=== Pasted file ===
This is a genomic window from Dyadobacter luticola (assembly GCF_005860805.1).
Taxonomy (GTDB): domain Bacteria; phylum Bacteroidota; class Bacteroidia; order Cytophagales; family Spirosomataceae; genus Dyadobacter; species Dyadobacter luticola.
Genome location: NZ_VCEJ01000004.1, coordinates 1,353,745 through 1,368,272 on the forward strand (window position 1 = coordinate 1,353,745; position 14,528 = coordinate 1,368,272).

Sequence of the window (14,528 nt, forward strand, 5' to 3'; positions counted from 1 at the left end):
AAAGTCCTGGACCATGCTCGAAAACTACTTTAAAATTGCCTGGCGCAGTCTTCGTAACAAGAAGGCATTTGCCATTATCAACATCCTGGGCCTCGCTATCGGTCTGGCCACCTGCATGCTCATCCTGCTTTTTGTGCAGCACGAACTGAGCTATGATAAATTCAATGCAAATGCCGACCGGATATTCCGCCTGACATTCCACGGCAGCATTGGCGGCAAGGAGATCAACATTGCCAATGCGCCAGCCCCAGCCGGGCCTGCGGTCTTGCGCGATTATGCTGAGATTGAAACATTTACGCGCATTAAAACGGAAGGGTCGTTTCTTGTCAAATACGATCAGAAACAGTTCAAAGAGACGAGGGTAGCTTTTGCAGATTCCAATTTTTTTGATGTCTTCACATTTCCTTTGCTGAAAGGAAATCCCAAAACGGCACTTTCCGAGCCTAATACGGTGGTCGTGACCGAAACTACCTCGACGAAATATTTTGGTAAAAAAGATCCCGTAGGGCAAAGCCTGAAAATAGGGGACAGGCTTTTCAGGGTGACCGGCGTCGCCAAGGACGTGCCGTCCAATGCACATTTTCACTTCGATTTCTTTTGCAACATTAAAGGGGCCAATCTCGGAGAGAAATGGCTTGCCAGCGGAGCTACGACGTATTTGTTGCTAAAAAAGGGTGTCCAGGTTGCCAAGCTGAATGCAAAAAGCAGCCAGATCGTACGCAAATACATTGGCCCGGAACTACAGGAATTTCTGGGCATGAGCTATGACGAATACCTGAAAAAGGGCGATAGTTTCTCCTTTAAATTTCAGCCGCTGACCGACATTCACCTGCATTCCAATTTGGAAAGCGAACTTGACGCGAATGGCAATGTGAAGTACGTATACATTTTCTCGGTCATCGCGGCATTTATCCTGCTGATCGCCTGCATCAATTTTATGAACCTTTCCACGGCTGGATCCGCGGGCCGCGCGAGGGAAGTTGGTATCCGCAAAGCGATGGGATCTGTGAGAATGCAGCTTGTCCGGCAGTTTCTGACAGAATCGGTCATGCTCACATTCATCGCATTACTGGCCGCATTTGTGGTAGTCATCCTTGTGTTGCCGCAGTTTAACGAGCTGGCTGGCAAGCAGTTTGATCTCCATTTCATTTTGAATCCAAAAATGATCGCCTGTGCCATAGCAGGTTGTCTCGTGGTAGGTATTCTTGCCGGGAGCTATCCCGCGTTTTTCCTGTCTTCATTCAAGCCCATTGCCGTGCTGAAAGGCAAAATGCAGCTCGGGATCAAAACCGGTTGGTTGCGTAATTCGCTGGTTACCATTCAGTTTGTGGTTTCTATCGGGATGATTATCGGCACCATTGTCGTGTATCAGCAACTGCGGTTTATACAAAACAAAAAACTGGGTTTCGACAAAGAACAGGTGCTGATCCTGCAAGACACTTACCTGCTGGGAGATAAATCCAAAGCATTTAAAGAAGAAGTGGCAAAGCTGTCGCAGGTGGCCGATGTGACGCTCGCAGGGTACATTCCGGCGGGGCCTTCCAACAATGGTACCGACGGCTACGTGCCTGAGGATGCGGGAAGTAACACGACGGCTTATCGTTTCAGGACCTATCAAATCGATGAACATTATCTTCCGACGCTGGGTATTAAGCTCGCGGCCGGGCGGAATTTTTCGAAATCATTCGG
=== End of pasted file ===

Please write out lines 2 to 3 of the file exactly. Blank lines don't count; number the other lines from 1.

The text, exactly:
Taxonomy (GTDB): domain Bacteria; phylum Bacteroidota; class Bacteroidia; order Cytophagales; family Spirosomataceae; genus Dyadobacter; species Dyadobacter luticola.
Genome location: NZ_VCEJ01000004.1, coordinates 1,353,745 through 1,368,272 on the forward strand (window position 1 = coordinate 1,353,745; position 14,528 = coordinate 1,368,272).